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OpenTable launches mobile payments, as had been predicted by Let’s Talk Payments

In the last 3 months, we have published our viewpoint on technology players in the QSR and full service restaurants space. Our hypothesis was that the technology players like OpenTable will grow from just one bucket of restaurant consumer process/steps to adopting multiple steps. LTP had predicted that 2014 will see players like OpenTable coming up with this kind of integrated services for providing a holistic consumer experience in QSR (quick service restaurants) and full service restaurants. Look at the exhibit below.

OpenTable has actually launched a mobile payment platform in Washington D.C., USA. OpenTable is a leading restaurant search and table booking company in the US. OpenTable provides a restaurant management system for restaurateurs called the Electronic Reservation Book (ERB). Earlier this year, it had piloted its payment app in San Francisco which integrated table booking and bill payment through a mobile app.

The new reservation system communicates with the QSR’s point-of-service system. The restaurant’s servers can also be alerted regarding the status of payment. OpenTable currently charges 75 cents for each transaction.

OpenTable was founded in July 1998 and is based in San Francisco, USA. The company had received a total funding of $48 Mn through investors Draper Richards, Venture Frogs, Benchmark, Impact Venture Partners, American Express, Zagat, Comdisco Ventures, Integral Capital Partners, Upstart Capital and France Telecom.

Back in 2005, with growing popularity of internet, QSR review websites like OpenTable emerged in this period. These review websites evolved as a single greatest source for restaurant discovery and selection. OpenTable was among the few to initiate reservation services through internet. It went for digitization of Menu quite early on. Payments were enabled by desktop based POS with credit card acceptance in most of the partnered QSRs.

OpenTable had great ambitions in the QSR and full-service restaurant space. There is no reason why they would not want to provide the discovery, reservation, ordering, payments and loyalty under their one single umbrella. OpenTable made a series of acquisitions in past years to integrate the entire consumer experience steps on a single platform. In February 2014, OpenTable announced that it had acquired Ness – makers of the personalized restaurant recommendations app Ness. The deal was valued at $17.3 Million according to the company. OpenTable has made total acquisitions worth $108 Mn since 2009. The company acquired – Quickcue in 2013 for $11.5 Mn, JustChalo in 2013 for 11Mn, Foodspotting in 2013 for $10Mn, Treatful in 2010, Toptable for a whopping $55 Mn in 2010 and GuestBridge for $3 Mn in 2009.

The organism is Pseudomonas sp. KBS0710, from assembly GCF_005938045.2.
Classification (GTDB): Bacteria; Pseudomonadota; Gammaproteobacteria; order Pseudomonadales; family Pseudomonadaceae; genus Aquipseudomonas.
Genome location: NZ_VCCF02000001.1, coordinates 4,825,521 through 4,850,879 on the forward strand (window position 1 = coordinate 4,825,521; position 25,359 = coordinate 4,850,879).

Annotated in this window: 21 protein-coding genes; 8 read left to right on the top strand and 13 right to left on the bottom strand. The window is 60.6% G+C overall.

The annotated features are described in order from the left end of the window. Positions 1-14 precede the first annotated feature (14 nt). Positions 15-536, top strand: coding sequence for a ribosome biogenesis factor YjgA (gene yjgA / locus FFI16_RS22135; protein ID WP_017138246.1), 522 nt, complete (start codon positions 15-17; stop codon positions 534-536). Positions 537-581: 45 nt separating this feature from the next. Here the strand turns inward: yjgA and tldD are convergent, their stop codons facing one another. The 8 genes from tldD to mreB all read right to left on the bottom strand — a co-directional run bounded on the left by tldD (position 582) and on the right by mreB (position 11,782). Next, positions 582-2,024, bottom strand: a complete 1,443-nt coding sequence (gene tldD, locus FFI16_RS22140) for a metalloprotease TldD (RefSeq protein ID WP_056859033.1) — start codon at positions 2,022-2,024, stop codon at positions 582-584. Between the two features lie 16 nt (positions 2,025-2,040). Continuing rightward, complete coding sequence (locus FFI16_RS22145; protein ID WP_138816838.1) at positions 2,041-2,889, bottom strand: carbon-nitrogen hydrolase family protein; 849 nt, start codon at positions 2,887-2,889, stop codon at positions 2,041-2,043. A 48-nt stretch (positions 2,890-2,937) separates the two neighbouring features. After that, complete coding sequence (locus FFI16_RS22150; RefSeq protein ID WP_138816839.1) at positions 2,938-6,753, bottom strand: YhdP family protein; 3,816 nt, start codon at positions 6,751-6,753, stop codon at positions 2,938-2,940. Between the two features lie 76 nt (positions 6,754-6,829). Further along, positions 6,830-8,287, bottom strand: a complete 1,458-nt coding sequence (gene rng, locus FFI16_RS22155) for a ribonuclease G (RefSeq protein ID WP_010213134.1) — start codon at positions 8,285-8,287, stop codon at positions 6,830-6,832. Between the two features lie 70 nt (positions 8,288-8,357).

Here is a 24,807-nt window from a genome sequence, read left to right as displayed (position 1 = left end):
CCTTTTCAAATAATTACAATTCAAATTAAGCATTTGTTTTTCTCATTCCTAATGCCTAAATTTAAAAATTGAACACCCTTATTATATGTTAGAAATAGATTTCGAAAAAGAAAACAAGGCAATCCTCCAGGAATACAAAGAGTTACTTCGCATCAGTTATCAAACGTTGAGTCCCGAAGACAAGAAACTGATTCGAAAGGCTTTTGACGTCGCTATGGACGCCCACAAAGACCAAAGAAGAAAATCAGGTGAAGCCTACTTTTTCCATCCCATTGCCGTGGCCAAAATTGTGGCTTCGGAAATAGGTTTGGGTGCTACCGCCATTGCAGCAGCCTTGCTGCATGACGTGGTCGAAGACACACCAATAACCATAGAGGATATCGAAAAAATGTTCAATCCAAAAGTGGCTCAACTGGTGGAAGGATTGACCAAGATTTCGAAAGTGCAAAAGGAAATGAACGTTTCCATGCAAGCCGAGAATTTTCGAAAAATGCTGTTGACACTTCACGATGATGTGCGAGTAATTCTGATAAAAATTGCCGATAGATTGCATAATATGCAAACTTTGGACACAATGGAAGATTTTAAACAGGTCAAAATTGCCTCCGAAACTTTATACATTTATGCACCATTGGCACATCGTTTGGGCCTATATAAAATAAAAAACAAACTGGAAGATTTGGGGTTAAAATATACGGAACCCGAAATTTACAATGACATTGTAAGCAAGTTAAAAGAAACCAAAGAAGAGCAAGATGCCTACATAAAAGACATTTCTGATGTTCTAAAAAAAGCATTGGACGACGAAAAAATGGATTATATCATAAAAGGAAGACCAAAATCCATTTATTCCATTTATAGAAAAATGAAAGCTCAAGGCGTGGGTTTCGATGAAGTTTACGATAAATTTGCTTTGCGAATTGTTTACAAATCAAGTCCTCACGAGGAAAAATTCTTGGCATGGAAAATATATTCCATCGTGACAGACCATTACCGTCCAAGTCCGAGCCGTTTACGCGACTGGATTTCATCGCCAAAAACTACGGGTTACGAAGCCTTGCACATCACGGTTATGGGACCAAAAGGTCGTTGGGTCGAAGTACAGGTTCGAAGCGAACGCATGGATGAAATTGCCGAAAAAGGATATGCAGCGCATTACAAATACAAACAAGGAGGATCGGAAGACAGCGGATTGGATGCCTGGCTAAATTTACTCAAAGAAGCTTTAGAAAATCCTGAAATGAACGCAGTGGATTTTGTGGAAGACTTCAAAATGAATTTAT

OpenTable bought Ness Technology, Foodspotting and Guestbridge to strengthen its QSR search and recommendation service. OpenTable acquired Quickcue to strengthen its reservation feature by adding the waitlist functionality. On the other hand, OpenTable also acquired Justchalo to develop the payment functionality on its mobile app. OpenTable strengthened its payment loyalty program by acquiring Treat technology (Gift card app).

With 30,000 QSRs and full-service restaurants on-board they would be looking at a bigger value added with the integration of mobile payments. With five restaurants in tow for now just for mobile payments, OpenTable has quite a roadmap towards revolutionizing how a customer would be paying at restaurants in the near future.

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